Beyond Spectacle

Beyond Spectacle

Eliza Haywood's Female Spectators

eBook - 2004
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Univ of Toronto Pr
Beyond Spectacle will cement Haywood's deservedly prominent place in the canon of eighteenth-century fiction and position her as a writer whose work speaks not only to female agency, but to eighteenth-century writers, gender relations, and power politics as well.


Theories of sight and spectatorship captivated many writers and philosophers of the eighteenth century and, in turn, helped to define both sexual politics and gender identity. Eliza Haywood was thoroughly engaged in the social, philosophical, and political issues of her time, and she wrote prolifically about them, producing over seventy-five works of literature - plays, novels, and pamphlets - during her lifetime. Examining a number of works from this prodigious canon, Juliette Merritt focuses on Haywood's consideration of the myriad issues surrounding sight and seeing and argues that Haywood explored strategies to undermine the conventional male spectator/female spectacle structure of looking.

Combining close readings of Haywood's work with twentieth-century debates among feminist and psychoanalytic theorists concerning the visual dynamics of identity and gender formation, Merritt explores insights into how the gaze operates socially, epistemologically, and ontologically in Haywood's writing, ultimately concluding that Haywood's own strategy as an author involved appropriating the spectator position as a means of exercising female power.Beyond Spectacle will cement Haywood's deservedly prominent place in the canon of eighteenth-century fiction and position her as a writer whose work speaks not only to female agency, but to eighteenth-century writers, gender relations, and power politics as well.


Theories of sight and spectatorship captivated many writers and philosophers of the eighteenth century and, in turn, helped to define both sexual politics and gender identity. Eliza Haywood was thoroughly engaged in the social, philosophical, and political issues of her time, and she wrote prolifically about them, producing over seventy-five works of literature ? plays, novels, and pamphlets ? during her lifetime. Examining a number of works from this prodigious canon, Juliette Merritt focuses on Haywood's consideration of the myriad issues surrounding sight and seeing and argues that Haywood explored strategies to undermine the conventional male spectator/female spectacle structure of looking.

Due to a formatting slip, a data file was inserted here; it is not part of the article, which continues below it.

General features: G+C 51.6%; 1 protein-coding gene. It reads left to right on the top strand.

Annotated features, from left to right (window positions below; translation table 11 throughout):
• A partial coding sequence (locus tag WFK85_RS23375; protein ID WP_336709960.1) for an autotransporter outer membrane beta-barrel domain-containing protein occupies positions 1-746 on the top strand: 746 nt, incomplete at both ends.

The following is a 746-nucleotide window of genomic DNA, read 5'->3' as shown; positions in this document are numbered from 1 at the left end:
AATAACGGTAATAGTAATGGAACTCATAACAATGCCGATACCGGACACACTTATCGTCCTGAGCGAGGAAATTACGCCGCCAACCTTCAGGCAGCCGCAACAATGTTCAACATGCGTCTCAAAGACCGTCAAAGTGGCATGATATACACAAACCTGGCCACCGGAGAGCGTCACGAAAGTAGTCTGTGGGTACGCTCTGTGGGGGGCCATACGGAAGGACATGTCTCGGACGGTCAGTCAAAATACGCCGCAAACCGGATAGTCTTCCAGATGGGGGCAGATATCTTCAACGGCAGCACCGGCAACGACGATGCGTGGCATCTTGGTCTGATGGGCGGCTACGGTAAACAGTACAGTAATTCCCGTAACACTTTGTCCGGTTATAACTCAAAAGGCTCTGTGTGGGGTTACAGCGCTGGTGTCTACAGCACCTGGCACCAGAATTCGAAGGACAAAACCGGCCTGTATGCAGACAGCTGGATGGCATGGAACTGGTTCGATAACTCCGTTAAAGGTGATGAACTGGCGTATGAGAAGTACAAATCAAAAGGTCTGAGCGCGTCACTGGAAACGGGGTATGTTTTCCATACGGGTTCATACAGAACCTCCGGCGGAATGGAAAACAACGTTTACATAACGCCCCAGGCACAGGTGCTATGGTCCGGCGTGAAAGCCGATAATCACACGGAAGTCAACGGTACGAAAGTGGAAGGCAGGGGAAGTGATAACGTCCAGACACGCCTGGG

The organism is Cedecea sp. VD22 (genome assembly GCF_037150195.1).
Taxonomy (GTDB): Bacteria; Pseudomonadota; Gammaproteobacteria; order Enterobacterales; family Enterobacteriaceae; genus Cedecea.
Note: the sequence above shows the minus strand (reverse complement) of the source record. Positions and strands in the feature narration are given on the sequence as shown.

Combining close readings of Haywood's work with twentieth-century debates among feminist and psychoanalytic theorists concerning the visual dynamics of identity and gender formation, Merritt explores insights into how the gaze operates socially, epistemologically, and ontologically in Haywood's writing, ultimately concluding that Haywood's own strategy as an author involved appropriating the spectator position as a means of exercising female power.Beyond Spectacle will cement Haywood's deservedly prominent place in the canon of eighteenth-century fiction and position her as a writer whose work speaks not only to female agency, but to eighteenth-century writers, gender relations, and power politics as well.



Book News
Merritt (English, McMasters U. and English and film studies, Wilfrid Laurier U.) shows how Haywood (1693-1756) created many and diverse scenes of looking that allow her to explore the complexity of the relationship between vision and power. She focuses on the English writer's preoccupation with structures of sight and seeing, especially as they relate to women's assigned place in the gendered, dichotomous structure of subject/object relations. Annotation ©2004 Book News, Inc., Portland, OR (booknews.com)

University of Toronto Press

Theories of sight and spectatorship captivated many writers and philosophers of the eighteenth century and, in turn, helped to define both sexual politics and gender identity. Eliza Haywood was thoroughly engaged in the social, philosophical, and political issues of her time, and she wrote prolifically about them, producing over seventy-five works of literature – plays, novels, and pamphlets – during her lifetime. Examining a number of works from this prodigious canon, Juliette Merritt focuses on Haywood's consideration of the myriad issues surrounding sight and seeing and argues that Haywood explored strategies to undermine the conventional male spectator/female spectacle structure of looking.

Combining close readings of Haywood's work with twentieth-century debates among feminist and psychoanalytic theorists concerning the visual dynamics of identity and gender formation, Merritt explores insights into how the gaze operates socially, epistemologically, and ontologically in Haywood's writing, ultimately concluding that Haywood's own strategy as an author involved appropriating the spectator position as a means of exercising female power. Beyond Spectacle will cement Haywood's deservedly prominent place in the canon of eighteenth-century fiction and position her as a writer whose work speaks not only to female agency, but to eighteenth-century writers, gender relations, and power politics as well.



Publisher: Toronto, Ont. : University of Toronto Press, ©2004
ISBN: 9781442671379
1442671378
9780802035400
080203540X
Characteristics: 1 online resource (154 pages)

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